For example, we wanted to make access to online seamless and instant, eliminating traditional lobbies. This touched most areas of the tech base and needed some careful planning to implement it within our project constraints.
Horizon has always been about open world, but we've been able to push it further this time around. The new console and our experience from the previous game have really helped us open out the world in a way that makes sense. On Xbox 360 there were a few technical factors that made it difficult to open the world out in quite the way we wanted without sacrificing quality elsewhere, so we made a deliberate choice. These factors are now gone on Xbox One and the extra sense of freedom is great as a result.
We run the same physics engine that can be found in FM5, so it has all the same depth and sophistication. Our handling model is designed to be more forgiving and our car handling designers do an excellent job of setting up the cars to ensure that driving around our world is a fun experience. With the addition of dynamic weather we had to make some changes to enable the player to feel a change in handling when driving in the wet, but we still kept it accessible and fun.
We considered using this approach during pre-production, but decided that it would be too restrictive given our world size and limitations given the amount of data that can be put on the physical media. In the end we feel that the approach we took was a better fit for the project, allowing highly detailed and varied texturing, with massive vistas across the open world.
We were already used to streaming the world in Horizon from DVD, so the fact we're now streaming from HDD was a huge benefit to us as the bandwidth available to the game is much higher. Of course our asset sizes have increased significantly since the previous generation, but we already had the tools in place to duplicate data and optimise streaming bandwidth to a specific target. Having a HDD as standard in the box was a huge win for us.
Most of the extra memory goes into increasing the quality level of the assets and coping with the larger and more detailed world this time around. Texture fidelity has to be much higher at 1080p, and in addition we have many more complex materials that require extra textures compared to Xbox 360. For instance, due to using physically-based rendering, a large portion of our environment materials have independent reflectivity and roughness control via texture maps, allowing the artists complete flexibility. In addition, extra memory goes on more complex model geometry and higher model density.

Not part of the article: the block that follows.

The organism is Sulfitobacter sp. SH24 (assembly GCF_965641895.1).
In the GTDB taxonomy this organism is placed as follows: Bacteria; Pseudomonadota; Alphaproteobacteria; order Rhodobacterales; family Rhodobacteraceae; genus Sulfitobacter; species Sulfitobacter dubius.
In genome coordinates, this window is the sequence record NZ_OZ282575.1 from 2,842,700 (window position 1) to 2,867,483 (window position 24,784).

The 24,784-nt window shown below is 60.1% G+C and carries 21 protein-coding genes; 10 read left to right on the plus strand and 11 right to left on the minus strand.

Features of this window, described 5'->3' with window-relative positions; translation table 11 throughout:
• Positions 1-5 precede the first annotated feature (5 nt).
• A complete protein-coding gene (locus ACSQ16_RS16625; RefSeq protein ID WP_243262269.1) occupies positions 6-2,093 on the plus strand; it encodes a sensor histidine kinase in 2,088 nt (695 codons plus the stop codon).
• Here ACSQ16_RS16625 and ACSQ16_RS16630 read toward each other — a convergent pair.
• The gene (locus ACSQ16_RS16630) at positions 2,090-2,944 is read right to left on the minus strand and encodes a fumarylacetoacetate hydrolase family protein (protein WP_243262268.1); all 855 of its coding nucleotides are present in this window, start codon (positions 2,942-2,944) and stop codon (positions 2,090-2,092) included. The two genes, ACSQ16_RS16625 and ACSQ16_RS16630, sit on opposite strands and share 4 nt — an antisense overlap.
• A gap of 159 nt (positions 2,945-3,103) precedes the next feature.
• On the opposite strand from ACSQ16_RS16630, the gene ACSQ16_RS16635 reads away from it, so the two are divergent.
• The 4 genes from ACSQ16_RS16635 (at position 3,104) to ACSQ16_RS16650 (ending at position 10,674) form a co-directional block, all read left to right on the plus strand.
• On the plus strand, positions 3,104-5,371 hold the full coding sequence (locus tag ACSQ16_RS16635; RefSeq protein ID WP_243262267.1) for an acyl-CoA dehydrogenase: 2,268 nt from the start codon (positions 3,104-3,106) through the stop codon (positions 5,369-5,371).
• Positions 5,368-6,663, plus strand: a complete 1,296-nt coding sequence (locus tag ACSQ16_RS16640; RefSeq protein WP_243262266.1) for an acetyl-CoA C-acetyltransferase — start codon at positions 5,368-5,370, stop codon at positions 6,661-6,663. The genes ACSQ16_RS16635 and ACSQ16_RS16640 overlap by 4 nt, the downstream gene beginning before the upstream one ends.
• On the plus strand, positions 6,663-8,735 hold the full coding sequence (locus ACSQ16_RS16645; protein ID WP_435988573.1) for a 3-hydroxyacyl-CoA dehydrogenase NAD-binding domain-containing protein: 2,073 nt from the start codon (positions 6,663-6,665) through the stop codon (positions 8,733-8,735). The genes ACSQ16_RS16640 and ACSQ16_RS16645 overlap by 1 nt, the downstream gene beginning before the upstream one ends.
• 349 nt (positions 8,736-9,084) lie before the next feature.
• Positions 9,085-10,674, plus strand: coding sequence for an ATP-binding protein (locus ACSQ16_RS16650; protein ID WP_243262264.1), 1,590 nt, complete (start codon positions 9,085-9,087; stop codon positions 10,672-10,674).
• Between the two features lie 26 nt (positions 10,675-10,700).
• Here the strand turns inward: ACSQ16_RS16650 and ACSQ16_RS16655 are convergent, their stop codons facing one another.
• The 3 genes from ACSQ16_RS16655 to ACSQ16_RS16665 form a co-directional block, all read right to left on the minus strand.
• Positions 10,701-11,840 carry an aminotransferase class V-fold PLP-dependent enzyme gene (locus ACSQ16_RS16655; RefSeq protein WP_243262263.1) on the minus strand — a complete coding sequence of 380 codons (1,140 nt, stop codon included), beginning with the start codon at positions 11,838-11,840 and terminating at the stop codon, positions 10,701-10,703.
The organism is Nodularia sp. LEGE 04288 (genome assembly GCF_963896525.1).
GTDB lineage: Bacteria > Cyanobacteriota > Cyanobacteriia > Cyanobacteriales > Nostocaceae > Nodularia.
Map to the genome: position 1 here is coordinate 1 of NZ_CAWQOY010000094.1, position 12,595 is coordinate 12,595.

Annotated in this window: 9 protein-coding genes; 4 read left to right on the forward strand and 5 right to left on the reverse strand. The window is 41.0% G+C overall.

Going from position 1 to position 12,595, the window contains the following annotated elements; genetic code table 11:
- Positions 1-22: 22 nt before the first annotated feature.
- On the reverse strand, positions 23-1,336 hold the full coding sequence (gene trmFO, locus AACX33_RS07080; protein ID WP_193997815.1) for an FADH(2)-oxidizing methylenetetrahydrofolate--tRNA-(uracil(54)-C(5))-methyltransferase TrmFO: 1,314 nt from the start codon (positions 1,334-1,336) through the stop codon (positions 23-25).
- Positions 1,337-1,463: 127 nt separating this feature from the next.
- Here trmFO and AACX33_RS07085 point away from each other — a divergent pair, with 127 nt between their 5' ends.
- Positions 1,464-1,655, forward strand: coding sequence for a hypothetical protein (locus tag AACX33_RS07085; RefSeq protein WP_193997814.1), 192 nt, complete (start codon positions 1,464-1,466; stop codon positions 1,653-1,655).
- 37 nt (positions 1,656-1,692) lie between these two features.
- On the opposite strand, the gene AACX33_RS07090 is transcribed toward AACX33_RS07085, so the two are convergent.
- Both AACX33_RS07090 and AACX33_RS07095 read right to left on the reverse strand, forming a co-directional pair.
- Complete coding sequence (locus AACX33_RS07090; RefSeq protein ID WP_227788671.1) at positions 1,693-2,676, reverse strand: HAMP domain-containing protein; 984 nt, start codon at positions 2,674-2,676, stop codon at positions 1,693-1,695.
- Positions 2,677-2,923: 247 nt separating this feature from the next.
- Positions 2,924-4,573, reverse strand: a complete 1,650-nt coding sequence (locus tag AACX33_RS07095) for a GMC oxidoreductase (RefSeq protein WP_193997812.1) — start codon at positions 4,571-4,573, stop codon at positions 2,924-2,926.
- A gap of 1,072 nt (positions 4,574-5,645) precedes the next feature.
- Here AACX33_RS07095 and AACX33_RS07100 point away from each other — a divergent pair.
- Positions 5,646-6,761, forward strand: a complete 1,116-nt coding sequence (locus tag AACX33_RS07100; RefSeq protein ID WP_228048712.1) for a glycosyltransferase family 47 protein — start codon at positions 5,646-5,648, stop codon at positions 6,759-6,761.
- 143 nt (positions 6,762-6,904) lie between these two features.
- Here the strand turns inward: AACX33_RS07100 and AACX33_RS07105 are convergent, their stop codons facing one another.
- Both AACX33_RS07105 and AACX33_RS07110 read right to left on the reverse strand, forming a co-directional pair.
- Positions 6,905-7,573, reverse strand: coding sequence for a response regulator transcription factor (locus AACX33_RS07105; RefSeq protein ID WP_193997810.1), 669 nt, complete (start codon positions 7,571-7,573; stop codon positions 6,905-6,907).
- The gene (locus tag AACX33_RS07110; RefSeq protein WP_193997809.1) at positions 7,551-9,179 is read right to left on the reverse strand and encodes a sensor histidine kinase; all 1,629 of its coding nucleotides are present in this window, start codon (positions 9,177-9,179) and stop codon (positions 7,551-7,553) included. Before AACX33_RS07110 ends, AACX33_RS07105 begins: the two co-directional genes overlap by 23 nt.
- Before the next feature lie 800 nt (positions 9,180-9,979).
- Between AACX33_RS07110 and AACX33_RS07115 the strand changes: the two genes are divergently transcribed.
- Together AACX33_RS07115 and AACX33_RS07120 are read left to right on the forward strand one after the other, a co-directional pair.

We inherited a great starting point with the engine from Turn 10, which incorporated PBR from the outset. We took this and identified the areas that we'd need to develop for the new features used in Horizon 2, and aimed to keep the same level of consistency and fidelity used from that engine but transferred into the new dynamic time of day and open world scenario. This had several major impacts on the project, both in terms of asset production and system development. On the asset side, we had to bring everyone on the art team up to speed on the changes in the authoring process required compared to previous non-PBR production.
In terms of system development, we continued the attention to physically-based rendering into all of the new features that we developed for Horizon 2. For instance, this involved simulating the physical interaction of water with the materials used in the game to support our weather features. We also took a physically based approach to features such as the sky simulation, which accurately models the interaction of light with particles in the atmosphere to produce realistic results.